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Musaylama al-Kadhdhab

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Musaylama al-Kadhdhab
Full Name Musaylama b. Thumama b. Kabir
Teknonym Abu Thumama
Epithet Rahman
Well-known As Musaylama al-Kadhdhab (Musaylama the Liar)
Religious Affiliation Disbliever
Lineage From the Banu Hanifa Tribe in al-Yamama
Place of Residence Al-Yamama
Death Rabi' al-Thani 12/June 633
Cause of Death Battle of al-Yamama
Notable roles Claim of prophethood
Activities Reverse miracles like making someone's eye blind, permitting wine and adultery.

Musaylama b. Thumāma al-Ḥanafī al-Wā'ilī (Arabic: مُسَیْلَمَة بن ثُمامَة الحَنَفی الوائِلی), known as "Musaylama al-Kadhdhāb" (Arabic: مُسَیْلَمَة الکَذّاب, literally: Musaylama the Liar) (d. 12/633), was a person who claimed prophethood in 10/631. He was killed in the Battle of al-Yamama under the commandership of Khalid b. al-Walid in 12/633.

Musaylama had accepted the prophethood of the Prophet Muhammad (s), but he claimed that he shared the prophethood with him. He permitted adultery and wine for his followers and removed the obligation of daily prayers. He also tried to repeat certain miracles of the Prophet (s), but the outcomes were the reverse of what he intended.

Name, Lineage, and Title

Musaylama was from the Banu Hanifa Tribe in al-Yamama. His name was Musaylama b. Thumama b. Kabir b. Habib al-Hanafi al-Wa'ili,[1] and his kunya was Abu Thumama.[2] His title was "Rahman", and in the period of Jahiliyya (Ignorance), he was known as Rahman al-Yamama.[3] In Sanat al-Wufud (Year of Delegates) in 9/630, he and senior figures of his tribe went from al-Yamama to Medina. There are two accounts of their meeting with the Prophet (s):

  • Musaylama and his companions went to the Prophet (s). He said: "If Muhammad appoints me as his successor, I will follow him". The Prophet (s) said while holding a branch of a palm tree in his hand, "If you ask me to give you what I am holding in my hand, I will not give it to you. Do not be hostile to what God has planned for you, and if you turn away, God will cut off your generation".[4]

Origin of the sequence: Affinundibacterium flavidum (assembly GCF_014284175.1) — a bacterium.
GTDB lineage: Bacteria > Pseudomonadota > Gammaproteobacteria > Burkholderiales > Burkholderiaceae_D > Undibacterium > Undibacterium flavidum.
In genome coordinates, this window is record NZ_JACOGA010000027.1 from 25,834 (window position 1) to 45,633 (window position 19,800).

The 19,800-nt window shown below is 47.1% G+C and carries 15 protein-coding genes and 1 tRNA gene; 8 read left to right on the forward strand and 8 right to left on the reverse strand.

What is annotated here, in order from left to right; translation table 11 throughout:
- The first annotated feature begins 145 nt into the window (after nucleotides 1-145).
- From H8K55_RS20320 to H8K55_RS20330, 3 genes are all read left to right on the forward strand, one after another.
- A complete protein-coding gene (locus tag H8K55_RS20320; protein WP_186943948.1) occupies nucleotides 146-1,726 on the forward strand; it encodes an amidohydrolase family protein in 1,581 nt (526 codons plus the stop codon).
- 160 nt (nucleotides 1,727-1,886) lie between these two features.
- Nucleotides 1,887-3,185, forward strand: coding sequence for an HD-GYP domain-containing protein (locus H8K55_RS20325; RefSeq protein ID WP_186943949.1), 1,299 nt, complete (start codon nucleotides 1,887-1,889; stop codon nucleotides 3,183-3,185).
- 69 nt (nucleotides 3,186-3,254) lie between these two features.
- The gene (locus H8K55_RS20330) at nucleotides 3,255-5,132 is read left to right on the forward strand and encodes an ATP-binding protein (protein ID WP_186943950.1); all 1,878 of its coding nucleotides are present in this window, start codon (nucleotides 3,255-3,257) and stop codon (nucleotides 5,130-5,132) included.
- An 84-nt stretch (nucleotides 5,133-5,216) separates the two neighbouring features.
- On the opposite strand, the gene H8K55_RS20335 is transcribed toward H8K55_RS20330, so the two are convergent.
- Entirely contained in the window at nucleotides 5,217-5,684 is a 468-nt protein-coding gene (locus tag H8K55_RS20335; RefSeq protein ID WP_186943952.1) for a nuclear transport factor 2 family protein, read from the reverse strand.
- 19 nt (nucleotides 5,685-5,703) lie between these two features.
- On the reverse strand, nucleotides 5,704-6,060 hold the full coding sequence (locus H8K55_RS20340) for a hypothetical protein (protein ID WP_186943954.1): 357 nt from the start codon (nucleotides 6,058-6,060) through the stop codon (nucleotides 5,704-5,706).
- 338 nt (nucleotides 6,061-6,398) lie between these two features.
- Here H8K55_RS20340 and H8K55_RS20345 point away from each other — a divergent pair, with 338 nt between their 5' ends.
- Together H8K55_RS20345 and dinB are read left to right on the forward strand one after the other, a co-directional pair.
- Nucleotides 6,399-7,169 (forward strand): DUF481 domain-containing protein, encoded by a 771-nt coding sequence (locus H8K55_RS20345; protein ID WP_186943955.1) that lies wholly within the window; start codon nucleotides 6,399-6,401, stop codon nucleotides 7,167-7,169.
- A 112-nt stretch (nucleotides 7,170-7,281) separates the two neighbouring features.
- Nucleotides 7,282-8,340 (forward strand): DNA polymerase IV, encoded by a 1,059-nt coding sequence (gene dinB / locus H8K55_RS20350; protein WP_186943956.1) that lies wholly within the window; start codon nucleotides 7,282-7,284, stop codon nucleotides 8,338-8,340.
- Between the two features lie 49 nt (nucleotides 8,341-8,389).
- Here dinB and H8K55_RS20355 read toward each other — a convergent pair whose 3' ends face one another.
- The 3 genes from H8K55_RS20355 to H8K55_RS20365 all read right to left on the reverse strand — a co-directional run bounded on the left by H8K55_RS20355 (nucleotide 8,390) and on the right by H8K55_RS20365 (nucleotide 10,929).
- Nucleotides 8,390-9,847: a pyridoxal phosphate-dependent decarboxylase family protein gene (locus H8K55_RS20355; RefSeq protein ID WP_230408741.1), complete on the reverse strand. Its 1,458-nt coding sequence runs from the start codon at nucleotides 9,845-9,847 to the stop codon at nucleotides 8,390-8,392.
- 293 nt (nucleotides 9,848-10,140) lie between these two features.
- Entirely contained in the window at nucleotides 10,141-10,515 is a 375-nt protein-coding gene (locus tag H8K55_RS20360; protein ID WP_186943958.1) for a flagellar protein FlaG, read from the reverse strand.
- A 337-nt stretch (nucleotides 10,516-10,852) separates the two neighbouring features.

• In Medina, Musaylama was a watchman of provisions and equipment of his fellows and so he did not go to the Prophet (s).[5] When they converted to Islam, they told the Prophet (s) that they had appointed one of their fellows as a watchman for their stuff. The Prophet (s) ordered that Musaylama be given whatever is given to the delegates.[6]

Upon his return, Musaylama claimed prophethood,[7] and the Prophet Muhammad (s) called him "al-Kadhdhab" (the Liar).[8] On other accounts, his name was Harun or Maslama. Some people believe that his name was Maslama, but after his claim of prophethood, Muslims humiliated him by using the diminutive form of his name, Musaylama (the little Maslama).[9]

Claim of Prophethood

In a letter he wrote to the Prophet (s) in 11/632, Musaylama claimed that he shared prophethood with Muhammad (s). In response, the Prophet (s) called him "Musaylama al-Kadhdhab" (Musaylama the Liar) and sent Habib b. Zayd b. 'Asim to him, but Habib was martyred by Musaylama because he did not confirm his prophethood.[10] After the demise of the Prophet (s), the circumstances were right for Musaylama. He gathered some people around him, and imitating the Qur'an, he composed rhythmic prose and presented it to his followers.[11] Musaylama married Sijah, the daughter of al-Harith al-Tamimi. She had also claimed prophethood.[12] As a mahr for her, Musaylama excused his followers from the obligation of saying fajr and 'isha' prayers.[13]